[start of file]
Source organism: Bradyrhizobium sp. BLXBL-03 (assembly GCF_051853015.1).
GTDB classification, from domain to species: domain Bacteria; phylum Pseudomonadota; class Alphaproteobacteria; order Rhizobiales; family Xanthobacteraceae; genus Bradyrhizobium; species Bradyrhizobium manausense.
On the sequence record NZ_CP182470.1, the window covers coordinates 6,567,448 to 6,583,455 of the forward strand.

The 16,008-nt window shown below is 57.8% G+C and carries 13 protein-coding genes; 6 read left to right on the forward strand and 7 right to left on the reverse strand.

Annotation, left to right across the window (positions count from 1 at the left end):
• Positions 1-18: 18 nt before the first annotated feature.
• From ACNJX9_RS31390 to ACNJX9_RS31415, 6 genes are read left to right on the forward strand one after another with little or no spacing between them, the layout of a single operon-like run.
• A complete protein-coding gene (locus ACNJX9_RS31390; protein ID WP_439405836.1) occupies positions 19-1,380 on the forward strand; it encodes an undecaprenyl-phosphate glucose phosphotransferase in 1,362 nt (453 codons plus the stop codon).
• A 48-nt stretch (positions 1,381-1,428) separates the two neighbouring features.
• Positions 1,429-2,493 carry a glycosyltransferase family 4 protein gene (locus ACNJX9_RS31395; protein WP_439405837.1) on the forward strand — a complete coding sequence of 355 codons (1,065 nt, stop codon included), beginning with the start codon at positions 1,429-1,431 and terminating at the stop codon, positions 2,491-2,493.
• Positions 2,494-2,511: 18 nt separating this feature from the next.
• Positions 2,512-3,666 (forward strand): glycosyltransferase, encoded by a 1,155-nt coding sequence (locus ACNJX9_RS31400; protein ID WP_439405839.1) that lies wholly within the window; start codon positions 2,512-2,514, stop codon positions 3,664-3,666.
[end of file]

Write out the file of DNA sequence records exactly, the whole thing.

Source organism: Bradyrhizobium sp. BLXBL-03 (assembly GCF_051853015.1).
GTDB classification, from domain to species: domain Bacteria; phylum Pseudomonadota; class Alphaproteobacteria; order Rhizobiales; family Xanthobacteraceae; genus Bradyrhizobium; species Bradyrhizobium manausense.
On the sequence record NZ_CP182470.1, the window covers coordinates 6,567,448 to 6,583,455 of the forward strand.

The 16,008-nt window shown below is 57.8% G+C and carries 13 protein-coding genes; 6 read left to right on the forward strand and 7 right to left on the reverse strand.

Annotation, left to right across the window (positions count from 1 at the left end):
• Positions 1-18: 18 nt before the first annotated feature.
• From ACNJX9_RS31390 to ACNJX9_RS31415, 6 genes are read left to right on the forward strand one after another with little or no spacing between them, the layout of a single operon-like run.
• A complete protein-coding gene (locus ACNJX9_RS31390; protein ID WP_439405836.1) occupies positions 19-1,380 on the forward strand; it encodes an undecaprenyl-phosphate glucose phosphotransferase in 1,362 nt (453 codons plus the stop codon).
• A 48-nt stretch (positions 1,381-1,428) separates the two neighbouring features.
• Positions 1,429-2,493 carry a glycosyltransferase family 4 protein gene (locus ACNJX9_RS31395; protein WP_439405837.1) on the forward strand — a complete coding sequence of 355 codons (1,065 nt, stop codon included), beginning with the start codon at positions 1,429-1,431 and terminating at the stop codon, positions 2,491-2,493.
• Positions 2,494-2,511: 18 nt separating this feature from the next.
• Positions 2,512-3,666 (forward strand): glycosyltransferase, encoded by a 1,155-nt coding sequence (locus ACNJX9_RS31400; protein ID WP_439405839.1) that lies wholly within the window; start codon positions 2,512-2,514, stop codon positions 3,664-3,666.